Sen. Al Franken (D-MN) held a short press conference outside of his office to address the sexual misconduct allegations against him. He apologized profusely and promised to cooperate with the ethics committee. From Politico:

“It’s been clear that there are some women — and one is too many — who feel that I have done something disrespectful and it’s hurt them and for that, I am tremendously sorry,” Franken told reporters outside his Senate office. “I know that I am going to have to be much more conscious when in these circumstances, much more careful, much more sensitive, and that this will not happen again going forward.”

Franken stressed again during his news conference that he recalls some of the encounters differently, such as a 2006 incident in which Leeann Tweeden said he kissed her without her consent. But he added: “I feel that you have to respect women’s experience. And so I apologized to her, and I meant it.”

He also said he feels embarrassed and ashamed and swears to regain the trust of everyone. From The New York Times:

“I know that there are no magic words I can say to regain your trust,” the Minnesota Democrat said during a brief news conference outside his Senate office.

“I’m going to try to learn from my mistakes,” he added. “I’ve been doing a lot of reflecting and I want to be someone who adds something to this conversation.”

Radio news anchor Leeann Tweeden claimed that Franken forcibly kissed her and groped her breast as slept in 2006 during a USO tour. A few days later, Lindsay Menz said that Franken grabbed her butt during a photo-op at the Minnesota State Fair in 2010.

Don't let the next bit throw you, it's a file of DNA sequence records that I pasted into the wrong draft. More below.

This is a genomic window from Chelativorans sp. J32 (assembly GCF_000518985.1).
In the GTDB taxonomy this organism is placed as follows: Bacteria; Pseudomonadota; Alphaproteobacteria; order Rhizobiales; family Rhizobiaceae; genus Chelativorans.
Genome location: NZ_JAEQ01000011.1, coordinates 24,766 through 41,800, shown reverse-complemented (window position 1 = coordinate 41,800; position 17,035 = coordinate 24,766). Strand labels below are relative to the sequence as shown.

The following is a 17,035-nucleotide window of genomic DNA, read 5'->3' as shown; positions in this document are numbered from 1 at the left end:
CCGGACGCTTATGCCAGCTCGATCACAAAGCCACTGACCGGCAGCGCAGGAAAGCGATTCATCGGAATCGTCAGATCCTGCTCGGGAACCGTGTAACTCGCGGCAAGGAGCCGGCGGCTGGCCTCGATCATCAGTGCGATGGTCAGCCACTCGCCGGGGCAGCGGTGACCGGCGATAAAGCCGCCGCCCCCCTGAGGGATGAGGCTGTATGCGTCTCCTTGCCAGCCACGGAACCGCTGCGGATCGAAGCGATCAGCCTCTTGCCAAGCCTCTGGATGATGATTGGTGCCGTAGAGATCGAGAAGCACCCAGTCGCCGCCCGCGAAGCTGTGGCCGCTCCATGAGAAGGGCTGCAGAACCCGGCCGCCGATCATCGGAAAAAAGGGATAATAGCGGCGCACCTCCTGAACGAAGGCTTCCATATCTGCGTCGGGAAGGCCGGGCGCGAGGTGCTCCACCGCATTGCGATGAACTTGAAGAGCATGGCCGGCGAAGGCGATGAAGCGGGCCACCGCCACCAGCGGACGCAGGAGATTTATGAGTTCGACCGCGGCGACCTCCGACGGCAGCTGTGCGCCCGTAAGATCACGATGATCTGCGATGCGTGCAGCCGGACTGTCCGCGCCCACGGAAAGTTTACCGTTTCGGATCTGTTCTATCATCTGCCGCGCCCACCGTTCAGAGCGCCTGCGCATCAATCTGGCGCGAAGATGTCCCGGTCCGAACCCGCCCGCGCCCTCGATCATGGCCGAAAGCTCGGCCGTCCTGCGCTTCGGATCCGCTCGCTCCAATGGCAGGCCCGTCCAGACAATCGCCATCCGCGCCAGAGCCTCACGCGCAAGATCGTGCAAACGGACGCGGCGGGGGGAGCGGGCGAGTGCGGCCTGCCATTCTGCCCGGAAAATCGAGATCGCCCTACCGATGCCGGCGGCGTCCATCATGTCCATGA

Last week, HuffPo published a report with claims from two anonymous females with similar cases to Menz’s. They said that Franken groped their butts at a political event and then suggested they all go to the bathroom.

From CNN:

Franken said that he did not remember touching women inappropriately, but said that he posed for “thousands of pictures.”

“From these stories it’s been clear that there are some women — and one is too many — who feel that I have done something disrespectful or that’s hurt them. For that, I am tremendously sorry,” Franken said.

Franken does not know if more people will come forward. As I blogged earlier today, Congress has returned from Thanksgiving break under pressure to do more about sexual harassment as fears grow more scandals will appear. CNN continued:

“If you had asked me two weeks ago would any woman come forward with an allegation like this I would have said no,” he said. “This has been a shock and it’s been extremely humbling. I am embarrassed. I feel ashamed. What I’m going to do is I’m going to start my job, I’m gonna go back to work.”

Franken also repeated his pledge that he would cooperate fully with a Senate Ethics Committee investigation into his behavior.

Unlike Rep. John Conyers (R-MI) and Republican Alabama senate candidate Roy Moore, Franken did exactly what he needed to do: Address the allegations head on and apologize. If you listen to and watch the press conference, his ton of his voice and body language, you get the inkling that he is sincerely sorry for his behavior and legitimately feels bad for hurting these women.